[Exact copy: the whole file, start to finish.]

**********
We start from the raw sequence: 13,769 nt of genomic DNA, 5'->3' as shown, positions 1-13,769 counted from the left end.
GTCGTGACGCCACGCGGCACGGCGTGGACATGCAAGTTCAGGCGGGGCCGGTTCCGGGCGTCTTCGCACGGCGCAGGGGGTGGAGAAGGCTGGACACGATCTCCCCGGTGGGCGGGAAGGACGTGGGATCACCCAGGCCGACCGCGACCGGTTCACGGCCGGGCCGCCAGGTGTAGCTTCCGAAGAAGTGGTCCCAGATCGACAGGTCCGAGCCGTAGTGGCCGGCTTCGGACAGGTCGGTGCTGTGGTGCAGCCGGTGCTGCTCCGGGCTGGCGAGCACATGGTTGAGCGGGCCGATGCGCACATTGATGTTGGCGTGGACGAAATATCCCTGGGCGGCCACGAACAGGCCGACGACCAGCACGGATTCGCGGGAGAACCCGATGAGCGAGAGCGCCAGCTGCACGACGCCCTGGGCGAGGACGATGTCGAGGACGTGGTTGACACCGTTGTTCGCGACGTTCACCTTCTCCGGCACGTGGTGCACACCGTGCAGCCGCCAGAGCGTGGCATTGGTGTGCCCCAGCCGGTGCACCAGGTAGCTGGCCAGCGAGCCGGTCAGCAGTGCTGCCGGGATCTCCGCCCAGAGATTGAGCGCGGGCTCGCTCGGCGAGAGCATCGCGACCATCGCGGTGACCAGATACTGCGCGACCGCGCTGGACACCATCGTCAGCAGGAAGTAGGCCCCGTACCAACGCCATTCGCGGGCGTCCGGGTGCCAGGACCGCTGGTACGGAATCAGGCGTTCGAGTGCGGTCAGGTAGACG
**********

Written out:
We start from the raw sequence: 13,769 nt of genomic DNA, 5'->3' as shown, positions 1-13,769 counted from the left end.
GTCGTGACGCCACGCGGCACGGCGTGGACATGCAAGTTCAGGCGGGGCCGGTTCCGGGCGTCTTCGCACGGCGCAGGGGGTGGAGAAGGCTGGACACGATCTCCCCGGTGGGCGGGAAGGACGTGGGATCACCCAGGCCGACCGCGACCGGTTCACGGCCGGGCCGCCAGGTGTAGCTTCCGAAGAAGTGGTCCCAGATCGACAGGTCCGAGCCGTAGTGGCCGGCTTCGGACAGGTCGGTGCTGTGGTGCAGCCGGTGCTGCTCCGGGCTGGCGAGCACATGGTTGAGCGGGCCGATGCGCACATTGATGTTGGCGTGGACGAAATATCCCTGGGCGGCCACGAACAGGCCGACGACCAGCACGGATTCGCGGGAGAACCCGATGAGCGAGAGCGCCAGCTGCACGACGCCCTGGGCGAGGACGATGTCGAGGACGTGGTTGACACCGTTGTTCGCGACGTTCACCTTCTCCGGCACGTGGTGCACACCGTGCAGCCGCCAGAGCGTGGCATTGGTGTGCCCCAGCCGGTGCACCAGGTAGCTGGCCAGCGAGCCGGTCAGCAGTGCTGCCGGGATCTCCGCCCAGAGATTGAGCGCGGGCTCGCTCGGCGAGAGCATCGCGACCATCGCGGTGACCAGATACTGCGCGACCGCGCTGGACACCATCGTCAGCAGGAAGTAGGCCCCGTACCAACGCCATTCGCGGGCGTCCGGGTGCCAGGACCGCTGGTACGGAATCAGGCGTTCGAGTGCGGTCAGGTAGACG